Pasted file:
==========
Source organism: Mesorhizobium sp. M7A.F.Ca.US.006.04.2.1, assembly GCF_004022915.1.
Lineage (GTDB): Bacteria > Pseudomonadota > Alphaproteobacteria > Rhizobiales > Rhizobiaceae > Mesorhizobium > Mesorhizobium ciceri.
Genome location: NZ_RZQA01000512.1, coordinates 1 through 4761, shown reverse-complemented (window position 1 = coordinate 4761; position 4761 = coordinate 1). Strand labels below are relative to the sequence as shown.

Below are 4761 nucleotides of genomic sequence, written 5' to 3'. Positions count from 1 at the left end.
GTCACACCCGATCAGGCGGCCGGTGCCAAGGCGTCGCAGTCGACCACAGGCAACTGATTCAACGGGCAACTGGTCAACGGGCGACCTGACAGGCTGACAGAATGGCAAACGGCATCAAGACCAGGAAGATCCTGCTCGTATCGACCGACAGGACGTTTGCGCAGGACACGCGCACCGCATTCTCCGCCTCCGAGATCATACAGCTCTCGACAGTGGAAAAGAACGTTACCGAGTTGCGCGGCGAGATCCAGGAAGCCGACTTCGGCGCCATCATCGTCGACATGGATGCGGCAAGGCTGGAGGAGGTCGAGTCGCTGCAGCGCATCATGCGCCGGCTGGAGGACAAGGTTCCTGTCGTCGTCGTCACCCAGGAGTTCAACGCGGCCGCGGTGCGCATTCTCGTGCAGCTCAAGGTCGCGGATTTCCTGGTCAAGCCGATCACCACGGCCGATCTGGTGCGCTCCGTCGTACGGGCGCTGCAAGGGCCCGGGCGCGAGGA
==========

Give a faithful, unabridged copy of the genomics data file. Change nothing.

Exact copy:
Source organism: Mesorhizobium sp. M7A.F.Ca.US.006.04.2.1, assembly GCF_004022915.1.
Lineage (GTDB): Bacteria > Pseudomonadota > Alphaproteobacteria > Rhizobiales > Rhizobiaceae > Mesorhizobium > Mesorhizobium ciceri.
Genome location: NZ_RZQA01000512.1, coordinates 1 through 4761, shown reverse-complemented (window position 1 = coordinate 4761; position 4761 = coordinate 1). Strand labels below are relative to the sequence as shown.

Below are 4761 nucleotides of genomic sequence, written 5' to 3'. Positions count from 1 at the left end.
GTCACACCCGATCAGGCGGCCGGTGCCAAGGCGTCGCAGTCGACCACAGGCAACTGATTCAACGGGCAACTGGTCAACGGGCGACCTGACAGGCTGACAGAATGGCAAACGGCATCAAGACCAGGAAGATCCTGCTCGTATCGACCGACAGGACGTTTGCGCAGGACACGCGCACCGCATTCTCCGCCTCCGAGATCATACAGCTCTCGACAGTGGAAAAGAACGTTACCGAGTTGCGCGGCGAGATCCAGGAAGCCGACTTCGGCGCCATCATCGTCGACATGGATGCGGCAAGGCTGGAGGAGGTCGAGTCGCTGCAGCGCATCATGCGCCGGCTGGAGGACAAGGTTCCTGTCGTCGTCGTCACCCAGGAGTTCAACGCGGCCGCGGTGCGCATTCTCGTGCAGCTCAAGGTCGCGGATTTCCTGGTCAAGCCGATCACCACGGCCGATCTGGTGCGCTCCGTCGTACGGGCGCTGCAAGGGCCCGGGCGCGAGGA